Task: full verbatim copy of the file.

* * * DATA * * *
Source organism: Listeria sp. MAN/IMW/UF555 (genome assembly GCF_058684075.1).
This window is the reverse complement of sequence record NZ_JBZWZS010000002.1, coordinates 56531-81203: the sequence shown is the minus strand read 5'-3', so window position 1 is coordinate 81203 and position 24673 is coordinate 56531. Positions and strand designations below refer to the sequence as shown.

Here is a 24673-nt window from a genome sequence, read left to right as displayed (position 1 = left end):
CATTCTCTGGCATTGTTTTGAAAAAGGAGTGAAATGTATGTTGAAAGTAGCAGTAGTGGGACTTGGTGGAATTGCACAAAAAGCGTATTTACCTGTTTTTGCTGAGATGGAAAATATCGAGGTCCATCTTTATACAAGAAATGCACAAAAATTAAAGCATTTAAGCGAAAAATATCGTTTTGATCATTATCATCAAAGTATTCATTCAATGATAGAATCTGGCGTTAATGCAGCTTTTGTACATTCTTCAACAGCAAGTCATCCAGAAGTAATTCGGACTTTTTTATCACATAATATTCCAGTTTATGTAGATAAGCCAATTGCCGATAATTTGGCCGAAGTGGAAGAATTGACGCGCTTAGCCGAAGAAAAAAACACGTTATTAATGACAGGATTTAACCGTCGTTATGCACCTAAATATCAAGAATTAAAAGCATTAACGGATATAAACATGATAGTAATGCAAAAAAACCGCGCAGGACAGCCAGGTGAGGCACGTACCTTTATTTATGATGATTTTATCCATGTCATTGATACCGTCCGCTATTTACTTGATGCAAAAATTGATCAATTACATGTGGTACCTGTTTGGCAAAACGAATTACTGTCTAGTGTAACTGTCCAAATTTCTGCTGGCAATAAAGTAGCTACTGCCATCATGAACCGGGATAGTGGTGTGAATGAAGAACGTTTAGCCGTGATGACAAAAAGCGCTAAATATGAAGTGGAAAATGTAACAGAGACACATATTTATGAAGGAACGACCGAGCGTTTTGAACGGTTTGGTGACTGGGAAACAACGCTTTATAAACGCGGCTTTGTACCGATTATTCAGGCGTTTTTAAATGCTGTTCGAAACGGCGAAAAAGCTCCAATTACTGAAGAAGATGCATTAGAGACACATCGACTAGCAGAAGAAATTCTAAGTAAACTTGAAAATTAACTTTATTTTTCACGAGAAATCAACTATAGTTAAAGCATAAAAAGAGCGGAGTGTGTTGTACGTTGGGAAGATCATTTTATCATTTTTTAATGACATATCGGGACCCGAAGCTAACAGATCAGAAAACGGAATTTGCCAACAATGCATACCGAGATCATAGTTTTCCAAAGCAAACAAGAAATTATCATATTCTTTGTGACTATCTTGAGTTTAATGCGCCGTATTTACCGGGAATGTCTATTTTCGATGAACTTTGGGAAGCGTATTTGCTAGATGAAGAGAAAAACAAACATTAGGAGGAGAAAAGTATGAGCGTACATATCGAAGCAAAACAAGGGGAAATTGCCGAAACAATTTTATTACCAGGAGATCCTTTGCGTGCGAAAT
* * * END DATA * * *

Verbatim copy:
Source organism: Listeria sp. MAN/IMW/UF555 (genome assembly GCF_058684075.1).
This window is the reverse complement of sequence record NZ_JBZWZS010000002.1, coordinates 56531-81203: the sequence shown is the minus strand read 5'-3', so window position 1 is coordinate 81203 and position 24673 is coordinate 56531. Positions and strand designations below refer to the sequence as shown.

Here is a 24673-nt window from a genome sequence, read left to right as displayed (position 1 = left end):
CATTCTCTGGCATTGTTTTGAAAAAGGAGTGAAATGTATGTTGAAAGTAGCAGTAGTGGGACTTGGTGGAATTGCACAAAAAGCGTATTTACCTGTTTTTGCTGAGATGGAAAATATCGAGGTCCATCTTTATACAAGAAATGCACAAAAATTAAAGCATTTAAGCGAAAAATATCGTTTTGATCATTATCATCAAAGTATTCATTCAATGATAGAATCTGGCGTTAATGCAGCTTTTGTACATTCTTCAACAGCAAGTCATCCAGAAGTAATTCGGACTTTTTTATCACATAATATTCCAGTTTATGTAGATAAGCCAATTGCCGATAATTTGGCCGAAGTGGAAGAATTGACGCGCTTAGCCGAAGAAAAAAACACGTTATTAATGACAGGATTTAACCGTCGTTATGCACCTAAATATCAAGAATTAAAAGCATTAACGGATATAAACATGATAGTAATGCAAAAAAACCGCGCAGGACAGCCAGGTGAGGCACGTACCTTTATTTATGATGATTTTATCCATGTCATTGATACCGTCCGCTATTTACTTGATGCAAAAATTGATCAATTACATGTGGTACCTGTTTGGCAAAACGAATTACTGTCTAGTGTAACTGTCCAAATTTCTGCTGGCAATAAAGTAGCTACTGCCATCATGAACCGGGATAGTGGTGTGAATGAAGAACGTTTAGCCGTGATGACAAAAAGCGCTAAATATGAAGTGGAAAATGTAACAGAGACACATATTTATGAAGGAACGACCGAGCGTTTTGAACGGTTTGGTGACTGGGAAACAACGCTTTATAAACGCGGCTTTGTACCGATTATTCAGGCGTTTTTAAATGCTGTTCGAAACGGCGAAAAAGCTCCAATTACTGAAGAAGATGCATTAGAGACACATCGACTAGCAGAAGAAATTCTAAGTAAACTTGAAAATTAACTTTATTTTTCACGAGAAATCAACTATAGTTAAAGCATAAAAAGAGCGGAGTGTGTTGTACGTTGGGAAGATCATTTTATCATTTTTTAATGACATATCGGGACCCGAAGCTAACAGATCAGAAAACGGAATTTGCCAACAATGCATACCGAGATCATAGTTTTCCAAAGCAAACAAGAAATTATCATATTCTTTGTGACTATCTTGAGTTTAATGCGCCGTATTTACCGGGAATGTCTATTTTCGATGAACTTTGGGAAGCGTATTTGCTAGATGAAGAGAAAAACAAACATTAGGAGGAGAAAAGTATGAGCGTACATATCGAAGCAAAACAAGGGGAAATTGCCGAAACAATTTTATTACCAGGAGATCCTTTGCGTGCGAAAT